‘Talk direct to the French over fishing rather than through UK’

POLITICIANS and government officers trying to resolve the fishing crisis should speak to their French counterparts directly rather than going through the UK or Paris, the head of a cross-Channel business body has said.

To avoid confrontations such as the Harbour blockade by French trawlers in May, the Island government is being urged to engage directly with Continental authorities rather than through a third party Picture: JON GUEGAN
To avoid confrontations such as the Harbour blockade by French trawlers in May, the Island government is being urged to engage directly with Continental authorities rather than through a third party Picture: JON GUEGAN

Brian Murphy, from the Transmanche Development Group, said he thought the current communication arrangement – where official messages had to be sent through Westminster, Brussels, Paris and then on to Brittany or Normandy’s prefecture before reaching their final destination – was too bureaucratic.

He spoke as the Island neared the 30 September deadline for French fishermen to submit data proving their history of operating in Island waters to obtain a permanent post-Brexit licence to fish Jersey waters.

The deadline has twice been pushed back already.

Mr Murphy said: ‘When you can talk to the people doing the job who have got that personal identity who are not just trying to score political points it changes everything.

‘I sincerely believe that Jersey authorities, at every level, if they can speak to the relevant local authorities on the other side of the water, then they should.

‘The whole thing with fishing is that some of those Norman fishermen have clearly been fishing in Jersey waters but a lot of them have not been doing the paperwork and cannot prove that they have been fishing there regularly. Many Jersey fishermen know who they are and they could do with getting around a table and saying, “We agree to verify that this small French boat has operated here regularly”. I do not believe that they are a threat to the Jersey fleet because they have always been there.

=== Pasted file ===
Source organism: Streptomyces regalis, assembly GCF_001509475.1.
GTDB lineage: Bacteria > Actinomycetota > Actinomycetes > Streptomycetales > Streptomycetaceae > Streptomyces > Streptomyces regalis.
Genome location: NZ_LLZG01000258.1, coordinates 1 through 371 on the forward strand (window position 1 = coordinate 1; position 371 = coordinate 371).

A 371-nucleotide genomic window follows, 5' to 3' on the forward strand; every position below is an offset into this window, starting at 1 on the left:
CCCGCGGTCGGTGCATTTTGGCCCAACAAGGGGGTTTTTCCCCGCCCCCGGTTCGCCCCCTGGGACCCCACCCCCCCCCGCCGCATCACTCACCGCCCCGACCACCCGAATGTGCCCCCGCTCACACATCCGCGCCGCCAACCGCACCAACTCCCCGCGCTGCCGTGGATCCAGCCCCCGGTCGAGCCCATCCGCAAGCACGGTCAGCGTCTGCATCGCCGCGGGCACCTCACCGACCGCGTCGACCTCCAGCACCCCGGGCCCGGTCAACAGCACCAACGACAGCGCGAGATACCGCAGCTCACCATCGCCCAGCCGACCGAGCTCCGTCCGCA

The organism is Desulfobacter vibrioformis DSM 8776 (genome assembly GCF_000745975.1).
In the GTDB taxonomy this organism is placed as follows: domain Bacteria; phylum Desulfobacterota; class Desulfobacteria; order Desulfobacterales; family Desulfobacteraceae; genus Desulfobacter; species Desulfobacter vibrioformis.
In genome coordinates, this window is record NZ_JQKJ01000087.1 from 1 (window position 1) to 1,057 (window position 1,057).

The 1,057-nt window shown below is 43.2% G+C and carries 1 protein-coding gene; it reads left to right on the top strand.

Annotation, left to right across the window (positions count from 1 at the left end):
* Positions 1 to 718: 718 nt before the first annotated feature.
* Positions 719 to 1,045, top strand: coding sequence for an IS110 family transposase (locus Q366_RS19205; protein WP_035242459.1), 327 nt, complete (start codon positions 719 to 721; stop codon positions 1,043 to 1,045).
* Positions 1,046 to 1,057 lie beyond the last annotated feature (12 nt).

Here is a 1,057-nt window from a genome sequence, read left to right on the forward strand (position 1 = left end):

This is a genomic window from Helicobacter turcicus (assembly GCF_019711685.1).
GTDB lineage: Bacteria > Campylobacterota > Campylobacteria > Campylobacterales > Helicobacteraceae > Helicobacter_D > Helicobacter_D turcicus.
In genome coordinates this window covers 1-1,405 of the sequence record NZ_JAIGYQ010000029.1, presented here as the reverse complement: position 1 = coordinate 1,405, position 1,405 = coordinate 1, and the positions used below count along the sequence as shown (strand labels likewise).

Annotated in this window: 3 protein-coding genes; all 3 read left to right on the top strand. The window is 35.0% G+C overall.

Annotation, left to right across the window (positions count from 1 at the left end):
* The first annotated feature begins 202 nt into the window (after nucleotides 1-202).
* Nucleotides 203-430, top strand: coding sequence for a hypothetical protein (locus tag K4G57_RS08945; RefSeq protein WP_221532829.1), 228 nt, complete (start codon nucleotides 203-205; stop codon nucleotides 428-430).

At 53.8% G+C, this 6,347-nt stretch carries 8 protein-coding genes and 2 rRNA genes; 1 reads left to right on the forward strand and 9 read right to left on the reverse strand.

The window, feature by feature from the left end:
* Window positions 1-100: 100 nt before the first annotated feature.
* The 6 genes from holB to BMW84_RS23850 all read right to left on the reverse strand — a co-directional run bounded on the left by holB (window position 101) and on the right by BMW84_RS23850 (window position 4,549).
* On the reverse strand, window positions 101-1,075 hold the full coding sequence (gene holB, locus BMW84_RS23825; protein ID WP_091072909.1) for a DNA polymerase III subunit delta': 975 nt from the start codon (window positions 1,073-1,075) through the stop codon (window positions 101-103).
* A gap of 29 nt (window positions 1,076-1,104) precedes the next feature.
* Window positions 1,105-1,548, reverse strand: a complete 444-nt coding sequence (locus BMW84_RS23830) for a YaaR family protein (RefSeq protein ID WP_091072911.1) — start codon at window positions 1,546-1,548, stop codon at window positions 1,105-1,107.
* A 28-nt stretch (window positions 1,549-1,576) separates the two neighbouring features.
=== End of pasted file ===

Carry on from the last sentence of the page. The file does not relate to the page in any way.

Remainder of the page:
‘It is just bureaucracy.

‘They could just say, “This is Jean-Pierre, who has fished here for years”. A lot of these fishermen have utmost respect for their colleagues from another country and we are destroying those relationships by overdoing administration and that is a great shame.’

Earlier this year, the possibility of having a locally-based fish processing plant was floated, which would allow a greater amount of locally caught produce to be sold in Jersey.

The idea arose following Brexit and Covid-related disruption which, for many Jersey fishermen, shut down their access to French ports and the European market overnight.

Mr Murphy said: ‘I do not think I would be able to comment on it from a technical perspective. But all I ever hear about the Channel Islands is that you are having labour and staffing problems there – I do not know whether a processing plant would take up a lot of people or not.

‘Brittany are leaders in processing fish and there are Japanese people who regularly go to Brittany to get advice.

‘The Bretons are way ahead of Europe on processing, so I am not sure if Jersey would be able to beat the French at their own game but maybe it is something that French fishermen and Jersey fishermen can get together on.’

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